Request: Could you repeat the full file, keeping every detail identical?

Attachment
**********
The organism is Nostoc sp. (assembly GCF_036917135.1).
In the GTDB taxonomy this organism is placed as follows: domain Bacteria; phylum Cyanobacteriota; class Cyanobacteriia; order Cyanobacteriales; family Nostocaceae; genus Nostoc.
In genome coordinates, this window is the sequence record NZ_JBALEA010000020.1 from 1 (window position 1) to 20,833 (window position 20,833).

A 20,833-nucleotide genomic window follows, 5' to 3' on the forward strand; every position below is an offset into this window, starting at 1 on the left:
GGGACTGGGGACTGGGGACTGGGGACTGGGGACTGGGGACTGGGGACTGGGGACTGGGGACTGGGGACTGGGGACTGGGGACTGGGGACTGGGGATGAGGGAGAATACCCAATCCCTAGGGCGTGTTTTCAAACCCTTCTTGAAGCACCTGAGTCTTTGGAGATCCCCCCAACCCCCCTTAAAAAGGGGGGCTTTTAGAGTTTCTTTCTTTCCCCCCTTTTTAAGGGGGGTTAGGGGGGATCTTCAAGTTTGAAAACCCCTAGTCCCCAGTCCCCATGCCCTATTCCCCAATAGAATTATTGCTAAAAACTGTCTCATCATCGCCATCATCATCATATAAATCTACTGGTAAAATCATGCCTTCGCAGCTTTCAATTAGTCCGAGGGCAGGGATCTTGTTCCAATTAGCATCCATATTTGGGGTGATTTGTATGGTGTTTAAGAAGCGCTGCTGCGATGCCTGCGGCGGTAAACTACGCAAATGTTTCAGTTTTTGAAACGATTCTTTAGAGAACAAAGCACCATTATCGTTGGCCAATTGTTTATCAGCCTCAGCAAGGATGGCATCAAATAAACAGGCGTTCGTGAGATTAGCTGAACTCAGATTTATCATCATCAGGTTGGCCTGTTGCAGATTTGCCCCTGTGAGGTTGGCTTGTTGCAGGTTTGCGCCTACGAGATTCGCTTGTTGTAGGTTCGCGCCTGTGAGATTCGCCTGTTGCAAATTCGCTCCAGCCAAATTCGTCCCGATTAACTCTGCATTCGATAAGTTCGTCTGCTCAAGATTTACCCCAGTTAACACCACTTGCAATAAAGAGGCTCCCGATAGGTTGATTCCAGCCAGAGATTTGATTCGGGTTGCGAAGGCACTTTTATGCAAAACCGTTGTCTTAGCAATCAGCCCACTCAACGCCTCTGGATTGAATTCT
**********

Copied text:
The organism is Nostoc sp. (assembly GCF_036917135.1).
In the GTDB taxonomy this organism is placed as follows: domain Bacteria; phylum Cyanobacteriota; class Cyanobacteriia; order Cyanobacteriales; family Nostocaceae; genus Nostoc.
In genome coordinates, this window is the sequence record NZ_JBALEA010000020.1 from 1 (window position 1) to 20,833 (window position 20,833).

A 20,833-nucleotide genomic window follows, 5' to 3' on the forward strand; every position below is an offset into this window, starting at 1 on the left:
GGGACTGGGGACTGGGGACTGGGGACTGGGGACTGGGGACTGGGGACTGGGGACTGGGGACTGGGGACTGGGGACTGGGGACTGGGGACTGGGGATGAGGGAGAATACCCAATCCCTAGGGCGTGTTTTCAAACCCTTCTTGAAGCACCTGAGTCTTTGGAGATCCCCCCAACCCCCCTTAAAAAGGGGGGCTTTTAGAGTTTCTTTCTTTCCCCCCTTTTTAAGGGGGGTTAGGGGGGATCTTCAAGTTTGAAAACCCCTAGTCCCCAGTCCCCATGCCCTATTCCCCAATAGAATTATTGCTAAAAACTGTCTCATCATCGCCATCATCATCATATAAATCTACTGGTAAAATCATGCCTTCGCAGCTTTCAATTAGTCCGAGGGCAGGGATCTTGTTCCAATTAGCATCCATATTTGGGGTGATTTGTATGGTGTTTAAGAAGCGCTGCTGCGATGCCTGCGGCGGTAAACTACGCAAATGTTTCAGTTTTTGAAACGATTCTTTAGAGAACAAAGCACCATTATCGTTGGCCAATTGTTTATCAGCCTCAGCAAGGATGGCATCAAATAAACAGGCGTTCGTGAGATTAGCTGAACTCAGATTTATCATCATCAGGTTGGCCTGTTGCAGATTTGCCCCTGTGAGGTTGGCTTGTTGCAGGTTTGCGCCTACGAGATTCGCTTGTTGTAGGTTCGCGCCTGTGAGATTCGCCTGTTGCAAATTCGCTCCAGCCAAATTCGTCCCGATTAACTCTGCATTCGATAAGTTCGTCTGCTCAAGATTTACCCCAGTTAACACCACTTGCAATAAAGAGGCTCCCGATAGGTTGATTCCAGCCAGAGATTTGATTCGGGTTGCGAAGGCACTTTTATGCAAAACCGTTGTCTTAGCAATCAGCCCACTCAACGCCTCTGGATTGAATTCT